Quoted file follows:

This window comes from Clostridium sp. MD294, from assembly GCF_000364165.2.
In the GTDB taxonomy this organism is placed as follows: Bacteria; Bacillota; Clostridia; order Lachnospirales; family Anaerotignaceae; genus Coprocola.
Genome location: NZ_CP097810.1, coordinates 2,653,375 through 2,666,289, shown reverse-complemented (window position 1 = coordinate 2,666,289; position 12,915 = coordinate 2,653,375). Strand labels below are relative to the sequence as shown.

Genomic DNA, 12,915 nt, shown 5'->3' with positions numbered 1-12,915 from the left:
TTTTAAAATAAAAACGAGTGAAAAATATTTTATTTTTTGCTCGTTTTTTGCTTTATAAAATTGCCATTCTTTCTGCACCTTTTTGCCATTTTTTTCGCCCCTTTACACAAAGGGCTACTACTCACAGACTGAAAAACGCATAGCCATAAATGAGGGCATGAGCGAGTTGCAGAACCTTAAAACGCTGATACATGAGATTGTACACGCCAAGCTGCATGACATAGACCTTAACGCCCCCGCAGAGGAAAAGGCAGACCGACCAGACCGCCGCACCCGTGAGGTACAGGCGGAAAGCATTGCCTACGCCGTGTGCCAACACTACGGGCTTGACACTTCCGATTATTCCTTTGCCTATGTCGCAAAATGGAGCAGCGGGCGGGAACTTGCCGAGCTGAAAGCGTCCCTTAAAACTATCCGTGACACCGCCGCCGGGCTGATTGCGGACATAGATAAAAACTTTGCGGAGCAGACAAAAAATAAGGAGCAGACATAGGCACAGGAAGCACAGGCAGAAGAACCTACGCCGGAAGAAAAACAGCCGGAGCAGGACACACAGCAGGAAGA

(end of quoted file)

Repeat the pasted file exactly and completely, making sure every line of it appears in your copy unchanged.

This window comes from Clostridium sp. MD294, from assembly GCF_000364165.2.
In the GTDB taxonomy this organism is placed as follows: Bacteria; Bacillota; Clostridia; order Lachnospirales; family Anaerotignaceae; genus Coprocola.
Genome location: NZ_CP097810.1, coordinates 2,653,375 through 2,666,289, shown reverse-complemented (window position 1 = coordinate 2,666,289; position 12,915 = coordinate 2,653,375). Strand labels below are relative to the sequence as shown.

Genomic DNA, 12,915 nt, shown 5'->3' with positions numbered 1-12,915 from the left:
TTTTAAAATAAAAACGAGTGAAAAATATTTTATTTTTTGCTCGTTTTTTGCTTTATAAAATTGCCATTCTTTCTGCACCTTTTTGCCATTTTTTTCGCCCCTTTACACAAAGGGCTACTACTCACAGACTGAAAAACGCATAGCCATAAATGAGGGCATGAGCGAGTTGCAGAACCTTAAAACGCTGATACATGAGATTGTACACGCCAAGCTGCATGACATAGACCTTAACGCCCCCGCAGAGGAAAAGGCAGACCGACCAGACCGCCGCACCCGTGAGGTACAGGCGGAAAGCATTGCCTACGCCGTGTGCCAACACTACGGGCTTGACACTTCCGATTATTCCTTTGCCTATGTCGCAAAATGGAGCAGCGGGCGGGAACTTGCCGAGCTGAAAGCGTCCCTTAAAACTATCCGTGACACCGCCGCCGGGCTGATTGCGGACATAGATAAAAACTTTGCGGAGCAGACAAAAAATAAGGAGCAGACATAGGCACAGGAAGCACAGGCAGAAGAACCTACGCCGGAAGAAAAACAGCCGGAGCAGGACACACAGCAGGAAGA